This aircraft, which carried an unusual camouflage scheme for the noted period, was flown by the CO of JG 26, Obstlt. Hans-Hugo Witt in April 1940. Upper surfaces were composed of fields of RLM 02 and 71, while the bottom carried the standard RLM 65. The Geschwaderkommodor tactical marking was supplemented by a simplified version of the ‘Schlageter’ emblem, the unit marking of JG 26. The mounted rider was marking of Stab/JG 26 and was found exclusively on the left side th of the fuselage. Jagdgeschwader 26 participated in the Battle of France during this timeframe. Hans-Hugo led the unit until June 23 , 1940, when he left at the age th of 39 to take on several command functions in the Luftwaffe leadership. Witt is also known for being a survivor of the ill-fated Hindenburg flight on May 6 , 1937.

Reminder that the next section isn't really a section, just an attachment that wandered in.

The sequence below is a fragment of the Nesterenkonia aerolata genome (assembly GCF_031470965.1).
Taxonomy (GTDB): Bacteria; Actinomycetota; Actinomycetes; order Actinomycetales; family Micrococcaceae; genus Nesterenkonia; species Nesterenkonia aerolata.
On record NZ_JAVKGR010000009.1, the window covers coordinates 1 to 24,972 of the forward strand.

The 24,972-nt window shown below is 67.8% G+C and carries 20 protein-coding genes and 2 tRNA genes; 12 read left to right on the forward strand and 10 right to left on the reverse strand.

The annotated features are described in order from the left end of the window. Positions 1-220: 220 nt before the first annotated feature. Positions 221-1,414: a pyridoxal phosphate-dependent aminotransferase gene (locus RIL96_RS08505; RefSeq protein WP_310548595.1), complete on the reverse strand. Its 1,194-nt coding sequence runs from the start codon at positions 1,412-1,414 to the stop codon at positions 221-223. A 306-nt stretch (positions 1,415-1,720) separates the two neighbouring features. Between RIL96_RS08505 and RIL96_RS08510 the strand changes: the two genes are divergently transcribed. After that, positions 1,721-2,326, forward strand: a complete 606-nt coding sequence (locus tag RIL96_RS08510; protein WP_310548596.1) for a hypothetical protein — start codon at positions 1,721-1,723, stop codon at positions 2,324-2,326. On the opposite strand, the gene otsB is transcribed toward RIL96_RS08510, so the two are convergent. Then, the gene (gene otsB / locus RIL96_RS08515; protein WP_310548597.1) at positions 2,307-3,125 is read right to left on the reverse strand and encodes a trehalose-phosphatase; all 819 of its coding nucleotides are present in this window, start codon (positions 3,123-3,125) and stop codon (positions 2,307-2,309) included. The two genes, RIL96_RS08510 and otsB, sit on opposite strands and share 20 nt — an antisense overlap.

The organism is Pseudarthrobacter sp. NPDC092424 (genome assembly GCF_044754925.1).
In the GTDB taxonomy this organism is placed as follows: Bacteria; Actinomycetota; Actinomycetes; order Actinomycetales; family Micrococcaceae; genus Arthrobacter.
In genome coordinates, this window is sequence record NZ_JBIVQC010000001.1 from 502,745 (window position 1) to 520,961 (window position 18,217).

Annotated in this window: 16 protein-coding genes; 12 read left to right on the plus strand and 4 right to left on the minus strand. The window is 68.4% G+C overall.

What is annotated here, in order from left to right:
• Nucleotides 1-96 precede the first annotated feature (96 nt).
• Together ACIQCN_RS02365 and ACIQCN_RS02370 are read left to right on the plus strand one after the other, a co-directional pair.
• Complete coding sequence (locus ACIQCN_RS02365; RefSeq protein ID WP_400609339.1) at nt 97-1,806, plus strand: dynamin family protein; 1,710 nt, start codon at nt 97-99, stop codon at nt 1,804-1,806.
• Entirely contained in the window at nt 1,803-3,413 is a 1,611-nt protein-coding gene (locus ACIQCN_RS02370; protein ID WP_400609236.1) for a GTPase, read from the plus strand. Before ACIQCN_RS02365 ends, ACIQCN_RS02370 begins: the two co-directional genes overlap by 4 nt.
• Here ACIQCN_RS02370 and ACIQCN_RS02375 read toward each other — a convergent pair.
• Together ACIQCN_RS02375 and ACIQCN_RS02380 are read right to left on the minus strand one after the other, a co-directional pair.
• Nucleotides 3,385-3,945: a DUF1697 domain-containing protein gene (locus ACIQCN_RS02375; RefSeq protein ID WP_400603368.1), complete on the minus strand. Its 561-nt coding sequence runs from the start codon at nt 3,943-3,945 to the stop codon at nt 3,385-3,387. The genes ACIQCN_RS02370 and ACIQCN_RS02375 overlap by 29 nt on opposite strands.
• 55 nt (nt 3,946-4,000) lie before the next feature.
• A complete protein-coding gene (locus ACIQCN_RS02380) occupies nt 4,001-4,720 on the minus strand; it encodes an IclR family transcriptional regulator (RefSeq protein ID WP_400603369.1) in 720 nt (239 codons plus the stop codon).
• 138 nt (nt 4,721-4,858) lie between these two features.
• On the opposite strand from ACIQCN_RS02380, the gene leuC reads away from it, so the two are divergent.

The illustrated White ‘7’ flew in the spring of 1940 with 1. Staffel JG 2 under the command of Spanish Civil War veteran Oblt. Otto Bertram. The aircraft carries the standard period camouflage scheme consisting of RLM 02/71 on the upper surfaces. The lower surface light blue RLM 65 extended quite high up the fuselage sides. An oddity on this aircraft is the application of older national markings on this newer scheme, including the smaller fuselage crosses with very thin border segments and the application of the Swastika such that it covered both the rudder and the fin. The emblem of JG 2 Richthofen appeared on both sides of the fuselage under the cockpit. Similarly, the Staffel marking of a leashed dog ‘Bonzo’ appeared on both sides, and was developed by Otto Bertram. The template for the marking was the comic character ‘Bonzo the Dog’, by the Brit George Studdy who’s drawings paradoxically appeared on aircraft of both sides.